The role of Iron Regulated 2 and Iron Regulated Transporter 1 in nickel hyperaccumulation traits in Senecio coronatus

Master Thesis


Permanent link to this Item
Journal Title
Link to Journal
Journal ISSN
Volume Title

University of Cape Town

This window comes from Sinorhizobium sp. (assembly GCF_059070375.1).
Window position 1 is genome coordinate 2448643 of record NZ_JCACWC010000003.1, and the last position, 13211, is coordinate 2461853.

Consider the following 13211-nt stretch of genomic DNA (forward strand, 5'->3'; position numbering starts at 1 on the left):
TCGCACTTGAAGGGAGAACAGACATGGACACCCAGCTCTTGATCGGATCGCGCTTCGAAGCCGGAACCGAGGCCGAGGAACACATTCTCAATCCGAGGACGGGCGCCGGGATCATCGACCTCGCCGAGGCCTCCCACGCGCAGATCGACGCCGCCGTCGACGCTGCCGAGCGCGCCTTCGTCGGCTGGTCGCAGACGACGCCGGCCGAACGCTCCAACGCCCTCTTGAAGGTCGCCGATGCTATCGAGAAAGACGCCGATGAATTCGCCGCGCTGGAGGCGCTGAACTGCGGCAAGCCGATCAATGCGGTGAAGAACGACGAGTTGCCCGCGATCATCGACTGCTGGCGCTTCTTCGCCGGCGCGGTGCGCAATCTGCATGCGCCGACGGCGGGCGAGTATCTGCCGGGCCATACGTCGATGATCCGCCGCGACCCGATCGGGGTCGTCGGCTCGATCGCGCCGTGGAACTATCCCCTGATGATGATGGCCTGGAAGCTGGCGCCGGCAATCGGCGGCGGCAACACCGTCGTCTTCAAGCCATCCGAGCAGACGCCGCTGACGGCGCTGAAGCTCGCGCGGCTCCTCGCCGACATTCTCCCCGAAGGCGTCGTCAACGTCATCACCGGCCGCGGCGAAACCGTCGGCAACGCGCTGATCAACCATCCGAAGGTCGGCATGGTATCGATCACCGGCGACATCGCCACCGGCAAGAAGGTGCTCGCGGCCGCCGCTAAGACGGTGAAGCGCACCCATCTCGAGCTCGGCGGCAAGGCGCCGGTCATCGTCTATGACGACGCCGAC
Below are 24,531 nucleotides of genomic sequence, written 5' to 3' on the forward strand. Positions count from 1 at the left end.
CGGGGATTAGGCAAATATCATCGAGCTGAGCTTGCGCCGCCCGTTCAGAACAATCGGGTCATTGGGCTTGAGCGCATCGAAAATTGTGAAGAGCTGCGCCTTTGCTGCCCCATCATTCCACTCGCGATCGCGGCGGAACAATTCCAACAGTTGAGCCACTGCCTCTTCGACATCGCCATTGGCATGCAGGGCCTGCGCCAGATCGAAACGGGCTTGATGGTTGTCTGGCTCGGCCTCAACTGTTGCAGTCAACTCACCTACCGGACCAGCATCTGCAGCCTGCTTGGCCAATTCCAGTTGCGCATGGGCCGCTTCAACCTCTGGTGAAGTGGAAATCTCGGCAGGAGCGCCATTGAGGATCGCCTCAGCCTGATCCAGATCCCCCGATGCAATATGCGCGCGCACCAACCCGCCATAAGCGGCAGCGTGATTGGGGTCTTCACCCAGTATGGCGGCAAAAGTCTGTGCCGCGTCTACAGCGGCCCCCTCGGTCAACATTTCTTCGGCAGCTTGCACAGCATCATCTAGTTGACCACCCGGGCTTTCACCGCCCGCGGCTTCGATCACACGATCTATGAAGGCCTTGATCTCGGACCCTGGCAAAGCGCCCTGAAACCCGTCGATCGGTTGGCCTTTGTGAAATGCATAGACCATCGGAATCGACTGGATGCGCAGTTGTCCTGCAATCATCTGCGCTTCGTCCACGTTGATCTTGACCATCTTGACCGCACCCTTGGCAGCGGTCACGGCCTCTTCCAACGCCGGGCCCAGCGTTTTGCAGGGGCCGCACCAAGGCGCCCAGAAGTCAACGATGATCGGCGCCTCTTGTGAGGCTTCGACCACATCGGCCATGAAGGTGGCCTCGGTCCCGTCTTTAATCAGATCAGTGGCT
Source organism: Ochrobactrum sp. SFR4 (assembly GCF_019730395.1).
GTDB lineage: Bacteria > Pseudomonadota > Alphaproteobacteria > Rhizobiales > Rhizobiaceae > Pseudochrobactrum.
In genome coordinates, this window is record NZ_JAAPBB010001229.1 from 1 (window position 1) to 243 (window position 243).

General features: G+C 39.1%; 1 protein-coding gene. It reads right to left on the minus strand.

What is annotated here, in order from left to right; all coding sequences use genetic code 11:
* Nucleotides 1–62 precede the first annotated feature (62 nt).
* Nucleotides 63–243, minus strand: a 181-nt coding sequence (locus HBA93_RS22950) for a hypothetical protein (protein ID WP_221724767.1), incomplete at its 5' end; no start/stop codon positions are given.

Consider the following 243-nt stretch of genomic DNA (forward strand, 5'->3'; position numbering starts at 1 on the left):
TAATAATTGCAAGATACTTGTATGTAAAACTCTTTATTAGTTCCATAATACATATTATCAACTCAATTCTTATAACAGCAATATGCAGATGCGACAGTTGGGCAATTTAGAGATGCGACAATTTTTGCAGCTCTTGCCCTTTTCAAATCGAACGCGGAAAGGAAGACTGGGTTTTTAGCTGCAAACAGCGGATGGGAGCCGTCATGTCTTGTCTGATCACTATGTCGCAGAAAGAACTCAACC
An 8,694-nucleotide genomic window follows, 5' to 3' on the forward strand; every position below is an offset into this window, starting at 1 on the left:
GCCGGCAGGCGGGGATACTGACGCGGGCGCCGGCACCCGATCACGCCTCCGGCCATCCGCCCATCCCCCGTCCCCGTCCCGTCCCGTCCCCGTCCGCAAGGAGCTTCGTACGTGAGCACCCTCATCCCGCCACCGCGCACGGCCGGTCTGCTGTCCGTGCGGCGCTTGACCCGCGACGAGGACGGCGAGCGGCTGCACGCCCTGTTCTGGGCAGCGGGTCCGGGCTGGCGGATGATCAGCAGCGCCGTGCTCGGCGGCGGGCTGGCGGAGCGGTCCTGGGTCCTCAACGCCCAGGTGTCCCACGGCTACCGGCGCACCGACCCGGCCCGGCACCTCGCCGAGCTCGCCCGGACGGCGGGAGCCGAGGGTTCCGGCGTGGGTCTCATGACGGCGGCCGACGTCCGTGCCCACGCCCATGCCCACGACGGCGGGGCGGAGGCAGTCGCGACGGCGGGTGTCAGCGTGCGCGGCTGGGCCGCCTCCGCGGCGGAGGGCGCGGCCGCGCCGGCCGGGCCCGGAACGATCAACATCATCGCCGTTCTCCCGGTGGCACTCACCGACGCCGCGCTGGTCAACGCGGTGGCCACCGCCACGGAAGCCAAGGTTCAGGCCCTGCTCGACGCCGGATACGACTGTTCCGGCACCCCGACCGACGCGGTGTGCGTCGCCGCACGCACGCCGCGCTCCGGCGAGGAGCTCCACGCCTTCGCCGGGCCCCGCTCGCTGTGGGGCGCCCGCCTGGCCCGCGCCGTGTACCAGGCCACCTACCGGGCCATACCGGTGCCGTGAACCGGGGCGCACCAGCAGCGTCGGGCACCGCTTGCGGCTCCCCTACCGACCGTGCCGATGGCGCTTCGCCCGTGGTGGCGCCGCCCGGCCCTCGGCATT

Metal hyperaccumulating plants accumulate exceptionally high concentrations of metal ions in their above ground tissues and are defined as containing 1000 μg/g dry mass Co, Cu, Cr, Pb, Zn or Ni. This is remarkable because plants typically only require small amounts of these metals for survival, such as 0.004 μg/g Ni and 15-20 μg/g Zn. Scientific investigation has sought to understand the mechanisms underpinning hyperaccumulation in order to apply them in the phyto-technological processes of phytoremediation (removal of metal pollutants from the environment) and phytomining. However, little is known about the molecular mechanisms underlying Ni hyperaccumulation despite the fact that Ni hyperaccumulators account for almost three quarters of all known hyperaccumulating species. A comparative RNA-Seq experiment carried out on Ni accumulating and non-accumulating populations of the South African Ni hyperaccumulator Senecio coronatus (Asteraceae) identified a number of putative transport proteins that are constitutively upregulated in the hyperaccumulator plants. This MSc project focused on two of these, iron regulated 2 (ScIREG2) and iron regulated transporter 1 (ScIRT1), and aimed to validate the RNA-Seq derived nucleotide sequences, test for Ni transport activity and determine their sub-cellular localisation. Full-length ScIREG2 and ScIRT1 protein coding sequences were obtained using RT-PCR and conformed to the predicted sequences derived from the RNA-Seq data. Heterologous expression of ScIRT1 in yeast consistently conferred an increased Ni resistance phenotype to yeast across a variety of experimental conditions, suggesting that this protein is capable of transporting Ni, and may function as a Ni export protein in yeast. In contrast, the results obtained from heterologous expression of ScIREG2 were variable and thus inconclusive. An attempt was made to determine the subcellular localization of ScIRT1 using transient expression of an ScIRT1-YFP fusion protein in onion cells. While inconclusive, a YFP signal was detected in these cells, and appeared to localise to the plasma membrane. The work conducted serves as a pilot study to optimize the experimental systems necessary to identify Ni transporters from S. coronatus. These experimental systems can now be applied to characterise the remaining transport proteins identified in the RNA-Seq analysis.